Speaking out at Hiphopland, the Israel Festival opening event
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First there was the word

Speaking out at Hiphopland, the Israel Festival opening event

Rappers, poets and hip-hop artists unite in an evening dedicated to identity, in the gritty surroundings of Jerusalem's Talpiot neighborhood

Jessica Steinberg covers the Sabra scene from south to north and back to the center.

Massive murals amid the gritty urban landscape of Jerusalem's Talpiot industrial zone formed the background for Hiphopland, an opening event for Israel Festival 2018 (Courtesy Jessica Steinberg)
Massive murals amid the gritty urban landscape of Jerusalem's Talpiot industrial zone formed the background for Hiphopland, an opening event for Israel Festival 2018 (Courtesy Jessica Steinberg)

In the cool Jerusalem evening air, in a gritty Talpiot parking lot usually surrounded by furniture upholsterers, woodworking shops and car garages, scores of teenagers (and some adults) gathered for a taste of local hip hop culture, the opening event of Israel Festival 2018.

Called Hiphopland, the evening of poetry, rap and hip hop revolved around Israel’s 70th and the country’s Declaration of Independence, as the various artists spoke, sang and talked about their identities and that of the country they live in.

Members of the Incubator Theater’s label Bedibur took their turns on the temporary stage for the first part of the evening, offering their takes on what it means to be Israeli.

They sang about Jerusalem (it’s not Tel Aviv), teasing out its character to the crowd of mostly locals, mentioning Mahane Yehuda and the Rose Garden, the importance of drinking locally made Shapira beer rather than Maccabi, and feeling annoyed about the weight of Shabbat observance while enjoying Friday afternoons in the city.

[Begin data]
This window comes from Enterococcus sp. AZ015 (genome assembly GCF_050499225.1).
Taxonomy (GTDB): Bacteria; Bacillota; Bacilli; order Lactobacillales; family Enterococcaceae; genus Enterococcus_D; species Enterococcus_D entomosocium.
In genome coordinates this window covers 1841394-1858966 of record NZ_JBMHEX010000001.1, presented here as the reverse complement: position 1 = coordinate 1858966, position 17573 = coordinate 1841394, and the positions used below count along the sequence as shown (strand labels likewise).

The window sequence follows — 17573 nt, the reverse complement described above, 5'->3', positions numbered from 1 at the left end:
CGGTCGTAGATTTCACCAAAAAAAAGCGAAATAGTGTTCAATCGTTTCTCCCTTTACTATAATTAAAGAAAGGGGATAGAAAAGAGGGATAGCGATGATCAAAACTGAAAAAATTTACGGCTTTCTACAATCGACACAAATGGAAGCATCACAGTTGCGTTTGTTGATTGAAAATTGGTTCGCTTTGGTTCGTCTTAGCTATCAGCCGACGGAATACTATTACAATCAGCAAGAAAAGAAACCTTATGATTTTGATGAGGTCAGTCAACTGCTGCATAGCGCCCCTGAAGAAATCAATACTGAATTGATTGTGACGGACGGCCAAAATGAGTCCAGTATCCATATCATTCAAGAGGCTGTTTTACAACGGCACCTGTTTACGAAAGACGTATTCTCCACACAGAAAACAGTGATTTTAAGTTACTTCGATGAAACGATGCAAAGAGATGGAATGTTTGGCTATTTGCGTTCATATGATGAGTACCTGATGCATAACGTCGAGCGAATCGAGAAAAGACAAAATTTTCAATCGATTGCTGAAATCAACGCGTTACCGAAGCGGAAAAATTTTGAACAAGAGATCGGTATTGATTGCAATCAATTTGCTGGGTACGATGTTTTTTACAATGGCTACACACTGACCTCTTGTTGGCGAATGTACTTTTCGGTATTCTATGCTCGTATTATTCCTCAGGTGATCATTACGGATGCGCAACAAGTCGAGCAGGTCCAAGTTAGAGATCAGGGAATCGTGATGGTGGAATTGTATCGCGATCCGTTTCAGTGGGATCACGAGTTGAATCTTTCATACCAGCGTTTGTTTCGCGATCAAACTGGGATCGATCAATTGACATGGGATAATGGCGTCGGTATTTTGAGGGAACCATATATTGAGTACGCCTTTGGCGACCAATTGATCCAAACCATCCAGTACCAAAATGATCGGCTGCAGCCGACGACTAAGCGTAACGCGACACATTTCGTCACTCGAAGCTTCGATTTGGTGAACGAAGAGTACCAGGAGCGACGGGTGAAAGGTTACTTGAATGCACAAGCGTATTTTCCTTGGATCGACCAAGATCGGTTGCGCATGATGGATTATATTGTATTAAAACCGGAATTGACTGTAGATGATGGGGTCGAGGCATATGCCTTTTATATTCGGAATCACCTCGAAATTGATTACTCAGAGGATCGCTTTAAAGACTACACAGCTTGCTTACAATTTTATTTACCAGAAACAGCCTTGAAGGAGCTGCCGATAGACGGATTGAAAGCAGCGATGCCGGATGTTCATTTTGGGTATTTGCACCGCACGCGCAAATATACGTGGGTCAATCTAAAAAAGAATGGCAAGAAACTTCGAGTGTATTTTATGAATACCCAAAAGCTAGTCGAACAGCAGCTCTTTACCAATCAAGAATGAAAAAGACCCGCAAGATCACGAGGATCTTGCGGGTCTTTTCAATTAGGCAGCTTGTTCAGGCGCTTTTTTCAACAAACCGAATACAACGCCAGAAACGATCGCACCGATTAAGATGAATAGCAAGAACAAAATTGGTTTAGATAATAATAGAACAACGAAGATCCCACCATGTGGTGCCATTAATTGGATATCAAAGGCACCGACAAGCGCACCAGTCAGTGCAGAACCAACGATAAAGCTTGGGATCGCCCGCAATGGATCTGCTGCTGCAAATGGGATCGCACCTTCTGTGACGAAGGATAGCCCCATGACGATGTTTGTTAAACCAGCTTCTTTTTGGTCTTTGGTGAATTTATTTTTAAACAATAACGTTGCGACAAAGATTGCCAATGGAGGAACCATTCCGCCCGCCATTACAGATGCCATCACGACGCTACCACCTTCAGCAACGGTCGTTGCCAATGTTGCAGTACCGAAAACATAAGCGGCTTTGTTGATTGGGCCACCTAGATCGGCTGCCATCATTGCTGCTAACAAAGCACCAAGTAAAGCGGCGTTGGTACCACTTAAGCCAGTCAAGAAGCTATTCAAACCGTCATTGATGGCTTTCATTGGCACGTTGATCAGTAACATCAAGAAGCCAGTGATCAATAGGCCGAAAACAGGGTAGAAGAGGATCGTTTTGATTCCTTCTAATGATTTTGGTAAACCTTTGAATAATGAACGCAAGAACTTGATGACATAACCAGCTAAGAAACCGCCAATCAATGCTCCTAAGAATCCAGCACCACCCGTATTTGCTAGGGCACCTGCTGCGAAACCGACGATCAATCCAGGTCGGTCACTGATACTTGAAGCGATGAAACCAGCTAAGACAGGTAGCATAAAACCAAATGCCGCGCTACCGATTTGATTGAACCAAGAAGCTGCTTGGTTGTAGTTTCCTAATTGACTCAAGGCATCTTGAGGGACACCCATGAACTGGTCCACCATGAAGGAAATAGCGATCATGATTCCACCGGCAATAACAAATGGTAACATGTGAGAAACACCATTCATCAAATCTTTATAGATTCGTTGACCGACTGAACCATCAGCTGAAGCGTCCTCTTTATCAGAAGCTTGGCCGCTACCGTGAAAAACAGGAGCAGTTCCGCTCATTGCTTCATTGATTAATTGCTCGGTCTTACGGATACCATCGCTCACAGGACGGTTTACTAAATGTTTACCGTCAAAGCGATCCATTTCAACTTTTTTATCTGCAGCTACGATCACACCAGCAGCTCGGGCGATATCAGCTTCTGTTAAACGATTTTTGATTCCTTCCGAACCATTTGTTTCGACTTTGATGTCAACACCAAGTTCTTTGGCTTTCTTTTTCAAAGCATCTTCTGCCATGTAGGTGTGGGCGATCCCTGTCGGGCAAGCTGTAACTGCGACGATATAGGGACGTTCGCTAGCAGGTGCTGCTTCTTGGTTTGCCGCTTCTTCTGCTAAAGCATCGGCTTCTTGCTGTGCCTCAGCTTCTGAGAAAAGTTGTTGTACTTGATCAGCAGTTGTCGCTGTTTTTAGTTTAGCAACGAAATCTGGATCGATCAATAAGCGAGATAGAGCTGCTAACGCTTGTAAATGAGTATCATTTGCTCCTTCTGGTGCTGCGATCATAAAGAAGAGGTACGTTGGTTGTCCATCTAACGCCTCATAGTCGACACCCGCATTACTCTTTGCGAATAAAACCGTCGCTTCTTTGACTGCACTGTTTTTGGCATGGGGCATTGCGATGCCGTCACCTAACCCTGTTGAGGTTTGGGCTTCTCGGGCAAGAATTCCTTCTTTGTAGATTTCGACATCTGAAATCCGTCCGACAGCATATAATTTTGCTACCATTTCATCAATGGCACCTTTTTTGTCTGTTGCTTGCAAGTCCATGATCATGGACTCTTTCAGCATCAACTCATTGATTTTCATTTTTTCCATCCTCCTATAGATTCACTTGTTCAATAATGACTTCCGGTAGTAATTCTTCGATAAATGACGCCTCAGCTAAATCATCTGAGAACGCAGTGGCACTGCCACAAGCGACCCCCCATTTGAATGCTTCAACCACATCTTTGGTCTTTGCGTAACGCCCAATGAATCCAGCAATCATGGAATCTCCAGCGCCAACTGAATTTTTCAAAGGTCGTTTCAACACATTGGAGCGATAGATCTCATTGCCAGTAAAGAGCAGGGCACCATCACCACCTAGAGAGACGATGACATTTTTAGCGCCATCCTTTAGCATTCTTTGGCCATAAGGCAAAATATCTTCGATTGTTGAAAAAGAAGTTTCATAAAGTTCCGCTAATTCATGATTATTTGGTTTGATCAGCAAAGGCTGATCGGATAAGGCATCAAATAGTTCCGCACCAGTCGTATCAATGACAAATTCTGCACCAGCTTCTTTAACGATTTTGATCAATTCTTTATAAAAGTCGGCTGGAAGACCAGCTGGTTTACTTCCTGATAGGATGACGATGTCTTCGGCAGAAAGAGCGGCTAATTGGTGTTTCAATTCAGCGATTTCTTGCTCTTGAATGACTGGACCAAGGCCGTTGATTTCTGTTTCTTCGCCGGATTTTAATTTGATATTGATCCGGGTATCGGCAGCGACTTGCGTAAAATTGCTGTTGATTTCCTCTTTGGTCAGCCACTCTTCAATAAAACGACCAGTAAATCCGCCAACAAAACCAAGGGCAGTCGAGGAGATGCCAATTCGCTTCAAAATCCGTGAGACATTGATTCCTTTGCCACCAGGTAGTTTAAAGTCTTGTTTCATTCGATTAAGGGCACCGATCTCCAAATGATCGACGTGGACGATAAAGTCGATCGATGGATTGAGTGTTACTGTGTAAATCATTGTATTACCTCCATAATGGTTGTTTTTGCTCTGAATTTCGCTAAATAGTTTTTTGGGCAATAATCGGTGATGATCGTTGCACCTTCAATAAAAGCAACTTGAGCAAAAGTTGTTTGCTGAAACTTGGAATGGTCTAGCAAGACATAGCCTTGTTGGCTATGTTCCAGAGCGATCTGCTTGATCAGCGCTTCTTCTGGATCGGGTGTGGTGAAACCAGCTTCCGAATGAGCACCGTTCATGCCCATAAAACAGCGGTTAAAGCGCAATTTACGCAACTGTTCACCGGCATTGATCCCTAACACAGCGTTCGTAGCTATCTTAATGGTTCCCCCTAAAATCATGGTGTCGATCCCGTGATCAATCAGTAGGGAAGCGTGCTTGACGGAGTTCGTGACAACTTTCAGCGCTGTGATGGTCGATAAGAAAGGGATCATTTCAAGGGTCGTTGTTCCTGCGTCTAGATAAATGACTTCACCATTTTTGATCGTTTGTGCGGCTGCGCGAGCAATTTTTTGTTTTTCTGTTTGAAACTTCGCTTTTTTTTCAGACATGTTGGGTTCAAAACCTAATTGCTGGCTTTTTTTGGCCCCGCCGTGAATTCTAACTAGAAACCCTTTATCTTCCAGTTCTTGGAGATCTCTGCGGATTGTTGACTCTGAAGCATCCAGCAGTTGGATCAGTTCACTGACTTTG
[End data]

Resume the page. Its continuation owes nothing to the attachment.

Hip-hop dancers led the crowd in a fast-paced, sweaty dance-off (Jessica Steinberg/Times of Israel)

There was a rap about being a Russian Israeli, “Mi ani? Ma ani?” (Who am I? What am I?) when born to Russian parents and raised in Israel. Similarly, the slam about feeling American, wanting to say, “Hey, man,” while coming from Israel, the land of ‘kibbutz galuyot,’ the ingathering of the exiles.

Yael Tal, one of the few female performers, poked holes in Israeli pride, bringing applause for lines like “No nation like this one” and then making fun of the crowd by telling us she was talking about Uzbekistan and its juicy apricots.

There were dance battles and duets led by the team of MCs, DJs and drummer Amir Brenet, followed by the second part of the evening, the main stage performance with Echo, Jimbo J, Nechi Nech, System Ali, Peled, Cafe Shahor Hazak, Karolina, Shaanan Street and Guy Mar.

The Israel Festival continues June 9, with the main opening show taking place Saturday night, May 26 at Sultan’s Pool and a performance by Dikla, Miri Mesika and Nasrin Kadri.

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